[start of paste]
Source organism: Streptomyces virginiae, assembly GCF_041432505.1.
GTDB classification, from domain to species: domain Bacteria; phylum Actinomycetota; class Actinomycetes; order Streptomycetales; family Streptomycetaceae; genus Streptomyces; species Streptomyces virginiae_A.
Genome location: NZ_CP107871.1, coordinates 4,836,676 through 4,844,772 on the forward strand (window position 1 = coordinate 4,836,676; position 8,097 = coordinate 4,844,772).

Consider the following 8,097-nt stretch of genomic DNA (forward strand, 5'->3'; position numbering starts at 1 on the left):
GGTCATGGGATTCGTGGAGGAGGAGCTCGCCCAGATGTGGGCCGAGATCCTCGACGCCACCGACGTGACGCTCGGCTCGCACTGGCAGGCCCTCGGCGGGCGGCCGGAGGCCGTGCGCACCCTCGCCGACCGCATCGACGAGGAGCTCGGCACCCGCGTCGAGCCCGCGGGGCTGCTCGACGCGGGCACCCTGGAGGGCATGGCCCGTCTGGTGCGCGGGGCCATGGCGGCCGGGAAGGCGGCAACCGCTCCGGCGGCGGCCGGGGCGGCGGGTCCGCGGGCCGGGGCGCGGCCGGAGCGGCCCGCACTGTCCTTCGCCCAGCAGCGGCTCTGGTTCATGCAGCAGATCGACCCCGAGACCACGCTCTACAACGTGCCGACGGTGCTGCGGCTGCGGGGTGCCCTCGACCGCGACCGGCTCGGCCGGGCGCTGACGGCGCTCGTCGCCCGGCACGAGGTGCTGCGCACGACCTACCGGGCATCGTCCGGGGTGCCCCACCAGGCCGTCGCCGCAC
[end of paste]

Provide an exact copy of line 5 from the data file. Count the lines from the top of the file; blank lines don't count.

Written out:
GGTCATGGGATTCGTGGAGGAGGAGCTCGCCCAGATGTGGGCCGAGATCCTCGACGCCACCGACGTGACGCTCGGCTCGCACTGGCAGGCCCTCGGCGGGCGGCCGGAGGCCGTGCGCACCCTCGCCGACCGCATCGACGAGGAGCTCGGCACCCGCGTCGAGCCCGCGGGGCTGCTCGACGCGGGCACCCTGGAGGGCATGGCCCGTCTGGTGCGCGGGGCCATGGCGGCCGGGAAGGCGGCAACCGCTCCGGCGGCGGCCGGGGCGGCGGGTCCGCGGGCCGGGGCGCGGCCGGAGCGGCCCGCACTGTCCTTCGCCCAGCAGCGGCTCTGGTTCATGCAGCAGATCGACCCCGAGACCACGCTCTACAACGTGCCGACGGTGCTGCGGCTGCGGGGTGCCCTCGACCGCGACCGGCTCGGCCGGGCGCTGACGGCGCTCGTCGCCCGGCACGAGGTGCTGCGCACGACCTACCGGGCATCGTCCGGGGTGCCCCACCAGGCCGTCGCCGCAC